Gerry Adams TD criticises Government/Fianna Fáil opposition to Extreme Weather Bill
Sinn Féin Louth TD Gerry Adams has condemned the decision by the government and Fianna Fáil to oppose Sinn Féin’s Extreme Weather Bill.
Teachta Adams said:
“The Extreme Weather Miscellaneous Provisions Bill 2018 is about prioritising the safety of citizens first during extreme weather events and alerts. The impetus for this legislation was the tragic deaths of three citizens last year during Storm Ophelia. The purpose of this Bill is to amend the Safety, Health and Welfare at Work Act 2005 to make sure that employees are safe during severe weather warnings issued by Met Éireann.
"Secondly, it amends the Criminal Justice (Public Order) Act 1994 to provide for the protection of public safety and the safety of rescue service personnel during such a weather warning.
"Storm Emma and Ophelia exposed the weakness in existing legislation and the confusion that exists over the responsibilities of employers and the rights of workers in the private sector.
"The Sinn Féin Bill is about addressing these issues. The need for this was most obvious in advance of Storm Emma when the Government urged people not to travel unless absolutely necessary and Taoiseach Leo Varadkar specifically asked everyone to stay at home for a 24 hour period during the red status alert.
"The decision by the Government and Fianna Fáil to oppose this Bill will continue to put at risk the lives of citizens faced with the choice of working during extreme weather alerts as demanded by their employer and losing wages.
"Storm Ophelia was responsible for three deaths; Fintan Goss, Clare O’Neill and Michael Pyke. The government and Fianna Fáil should support our Bill and strengthen the legislative mechanisms available to protect citizens and avoid preventable future deaths.”
Note to Editor:
Speaking in the Dáil Gerry Adams said:
The impetus for this legislation was the tragic deaths of three citizens last year during Storm Ophelia.
The family of Fintan Goss from Ravensdale, in my own constituency of Louth, contacted local TDs following his death and appealed to us to ensure that employees are protected during instances of extreme weather.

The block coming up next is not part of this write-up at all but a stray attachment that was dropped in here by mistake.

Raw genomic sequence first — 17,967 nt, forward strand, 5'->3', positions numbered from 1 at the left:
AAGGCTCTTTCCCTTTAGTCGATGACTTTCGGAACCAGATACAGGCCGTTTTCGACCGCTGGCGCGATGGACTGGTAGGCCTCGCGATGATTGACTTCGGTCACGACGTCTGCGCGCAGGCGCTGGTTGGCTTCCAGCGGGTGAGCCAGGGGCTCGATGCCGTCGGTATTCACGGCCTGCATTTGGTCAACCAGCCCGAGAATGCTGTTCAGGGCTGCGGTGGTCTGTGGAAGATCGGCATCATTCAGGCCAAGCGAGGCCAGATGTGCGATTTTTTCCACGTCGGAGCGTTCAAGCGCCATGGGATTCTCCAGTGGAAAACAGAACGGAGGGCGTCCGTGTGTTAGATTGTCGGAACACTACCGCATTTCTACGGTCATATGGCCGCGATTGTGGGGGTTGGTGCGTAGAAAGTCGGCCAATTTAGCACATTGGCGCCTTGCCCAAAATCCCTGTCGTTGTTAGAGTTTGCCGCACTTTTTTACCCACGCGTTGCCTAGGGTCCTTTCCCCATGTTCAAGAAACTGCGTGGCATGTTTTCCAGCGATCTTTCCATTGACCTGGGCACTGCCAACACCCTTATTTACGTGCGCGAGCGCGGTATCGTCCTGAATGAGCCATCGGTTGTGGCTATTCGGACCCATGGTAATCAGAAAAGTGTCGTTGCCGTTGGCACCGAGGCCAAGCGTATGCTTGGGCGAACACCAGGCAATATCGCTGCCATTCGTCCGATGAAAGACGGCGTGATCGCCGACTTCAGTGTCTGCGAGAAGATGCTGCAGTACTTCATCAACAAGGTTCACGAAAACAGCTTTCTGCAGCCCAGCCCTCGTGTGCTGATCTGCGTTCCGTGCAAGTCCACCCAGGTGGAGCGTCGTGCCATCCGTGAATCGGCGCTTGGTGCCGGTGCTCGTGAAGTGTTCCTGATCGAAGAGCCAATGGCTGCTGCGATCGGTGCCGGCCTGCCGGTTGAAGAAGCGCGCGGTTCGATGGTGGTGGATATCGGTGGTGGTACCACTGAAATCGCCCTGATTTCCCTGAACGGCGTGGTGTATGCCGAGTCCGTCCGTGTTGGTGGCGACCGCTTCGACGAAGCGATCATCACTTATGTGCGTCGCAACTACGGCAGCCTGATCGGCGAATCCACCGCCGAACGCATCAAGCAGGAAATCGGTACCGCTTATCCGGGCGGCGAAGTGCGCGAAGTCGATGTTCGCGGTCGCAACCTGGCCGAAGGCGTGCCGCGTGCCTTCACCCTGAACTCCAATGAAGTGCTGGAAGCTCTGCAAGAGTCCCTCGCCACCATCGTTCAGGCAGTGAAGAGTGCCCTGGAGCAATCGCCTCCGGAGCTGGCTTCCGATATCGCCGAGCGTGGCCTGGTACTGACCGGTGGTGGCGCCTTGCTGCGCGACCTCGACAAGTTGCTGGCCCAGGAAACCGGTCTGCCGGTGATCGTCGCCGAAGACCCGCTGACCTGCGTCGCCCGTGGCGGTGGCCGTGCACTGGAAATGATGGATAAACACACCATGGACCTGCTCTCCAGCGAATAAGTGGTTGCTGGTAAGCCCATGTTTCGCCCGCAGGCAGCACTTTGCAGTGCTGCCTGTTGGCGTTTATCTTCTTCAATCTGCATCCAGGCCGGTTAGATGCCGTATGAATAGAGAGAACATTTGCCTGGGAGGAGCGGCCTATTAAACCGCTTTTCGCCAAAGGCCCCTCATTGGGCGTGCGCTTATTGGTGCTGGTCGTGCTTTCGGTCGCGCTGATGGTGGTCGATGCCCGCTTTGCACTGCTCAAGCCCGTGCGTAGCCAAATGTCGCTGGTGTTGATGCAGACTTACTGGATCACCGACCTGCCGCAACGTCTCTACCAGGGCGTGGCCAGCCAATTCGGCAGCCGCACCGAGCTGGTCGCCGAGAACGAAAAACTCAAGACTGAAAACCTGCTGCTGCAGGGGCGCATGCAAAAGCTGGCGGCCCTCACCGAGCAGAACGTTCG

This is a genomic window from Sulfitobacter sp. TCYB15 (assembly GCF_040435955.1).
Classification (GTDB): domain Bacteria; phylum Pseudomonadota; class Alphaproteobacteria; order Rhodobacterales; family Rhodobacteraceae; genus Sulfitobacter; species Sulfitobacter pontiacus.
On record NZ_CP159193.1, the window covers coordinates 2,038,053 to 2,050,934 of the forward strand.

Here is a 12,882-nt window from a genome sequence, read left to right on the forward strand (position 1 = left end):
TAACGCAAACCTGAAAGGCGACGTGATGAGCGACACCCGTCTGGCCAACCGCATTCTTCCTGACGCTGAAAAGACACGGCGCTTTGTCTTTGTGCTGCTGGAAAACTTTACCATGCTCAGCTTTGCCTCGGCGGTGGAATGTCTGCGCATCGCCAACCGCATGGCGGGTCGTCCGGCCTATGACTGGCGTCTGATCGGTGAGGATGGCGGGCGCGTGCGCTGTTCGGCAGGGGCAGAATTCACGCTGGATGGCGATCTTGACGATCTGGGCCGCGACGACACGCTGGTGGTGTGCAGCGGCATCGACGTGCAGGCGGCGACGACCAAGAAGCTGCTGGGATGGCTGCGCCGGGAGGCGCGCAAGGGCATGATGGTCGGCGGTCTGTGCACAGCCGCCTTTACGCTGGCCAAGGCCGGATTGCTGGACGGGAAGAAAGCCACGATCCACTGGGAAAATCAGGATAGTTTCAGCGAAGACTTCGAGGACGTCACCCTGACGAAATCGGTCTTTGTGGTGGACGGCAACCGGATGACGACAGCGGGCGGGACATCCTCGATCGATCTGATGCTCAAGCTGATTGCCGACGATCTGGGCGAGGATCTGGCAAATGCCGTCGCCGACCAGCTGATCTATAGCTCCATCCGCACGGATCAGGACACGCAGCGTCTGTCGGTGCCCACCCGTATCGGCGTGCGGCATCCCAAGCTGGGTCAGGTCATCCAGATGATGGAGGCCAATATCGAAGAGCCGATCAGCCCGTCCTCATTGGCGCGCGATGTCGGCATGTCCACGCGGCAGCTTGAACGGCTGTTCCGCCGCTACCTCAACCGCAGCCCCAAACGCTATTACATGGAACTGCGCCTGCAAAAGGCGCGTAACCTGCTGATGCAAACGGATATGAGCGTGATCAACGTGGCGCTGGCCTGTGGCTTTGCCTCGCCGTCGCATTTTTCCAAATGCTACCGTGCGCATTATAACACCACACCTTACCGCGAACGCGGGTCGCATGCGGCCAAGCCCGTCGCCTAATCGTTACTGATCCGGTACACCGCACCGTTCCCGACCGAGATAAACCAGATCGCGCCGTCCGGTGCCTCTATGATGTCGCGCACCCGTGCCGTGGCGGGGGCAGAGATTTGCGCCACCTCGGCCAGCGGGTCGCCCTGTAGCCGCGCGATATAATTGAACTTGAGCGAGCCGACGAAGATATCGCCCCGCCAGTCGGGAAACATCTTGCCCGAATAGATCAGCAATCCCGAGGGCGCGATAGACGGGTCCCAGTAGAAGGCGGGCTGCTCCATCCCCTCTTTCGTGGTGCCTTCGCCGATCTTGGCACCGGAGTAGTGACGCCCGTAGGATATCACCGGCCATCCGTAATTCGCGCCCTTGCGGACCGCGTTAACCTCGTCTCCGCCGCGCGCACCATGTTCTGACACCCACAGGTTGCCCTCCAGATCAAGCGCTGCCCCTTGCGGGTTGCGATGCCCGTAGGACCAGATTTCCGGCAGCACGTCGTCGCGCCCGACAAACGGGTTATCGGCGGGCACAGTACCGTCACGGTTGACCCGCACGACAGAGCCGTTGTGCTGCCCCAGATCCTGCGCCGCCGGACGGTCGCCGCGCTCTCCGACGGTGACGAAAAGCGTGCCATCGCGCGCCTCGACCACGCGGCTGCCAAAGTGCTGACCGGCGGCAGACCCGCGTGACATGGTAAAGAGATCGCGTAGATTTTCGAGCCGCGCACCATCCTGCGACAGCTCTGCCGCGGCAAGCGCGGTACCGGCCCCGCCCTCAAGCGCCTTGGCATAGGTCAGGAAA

I wish to commend the Goss family who, in the midst of their grief, sought to ensure that other families are protected in the future.
The Met Éireann website states that: “The core rationale for issuing Weather Warnings is to protect the lives and livelihoods of all of the nation’s citizens”.
Sinn Féin agrees. So, the purpose of this Bill is twofold.
Firstly, it will amend the Safety, Health and Welfare at Work Act 2005 to make sure that employees are safe during severe weather warnings issued by Met Éireann.
Secondly, it amends the Criminal Justice (Public Order) Act 1994 to provide for the protection of public safety and the safety of rescue service personnel during such a weather warning.
The responsibility of government is to prepare for such events and to ensure that they create minimum disruption while protecting lives.
In advance of Storm Emma there was widespread media coverage of the impending bad weather and we were all left in no doubt about the seriousness of the extreme weather which was expected.
In the case of public sector workers, it was very straightforward. Non-emergency service staff stayed at home. Many hospital and front line staff demonstrated commendable commitment and courage. So did carers and personal assistants.
But some people with disabilities were left isolated for days.
This is an issue we need to return to.
In the private sector however there was great uncertainty among staff as to what they should do.
Some people took a day’s holiday and stayed at home. Some worked from home. And some people, in the absence of clear guidelines from their employers, went to work. The objective of this Bill is to provide clarity and protection for workers and citizens.
No employee should be asked or expected to jeopardise their safety to go to work when there is a clear risk to their health and safety. As legislators, we have a responsibility to act to remove this ambiguity.
The second part of the Bill deals with protecting the public and members of the emergency services. Driving through breaking high waves on a seaside promenade, swimming in seas that are clearly dangerous or going for a drive into a countryside blanketed in snow, in roads that are unsafe, or engaging in some other similar activity obviously puts that person’s life at risk.
It also creates a dangerous situation for front line emergency staff or neighbours or good Samaritans who try to help. This behaviour is irresponsible.
This Bill will introduce a criminal offence with a penalty of a Class D fine (up to €1,000) and/or up to six month’s imprisonment for anyone who engages in such reckless behaviour.
I have written to all party leaders and all Louth TDs asking for support for this Bill.”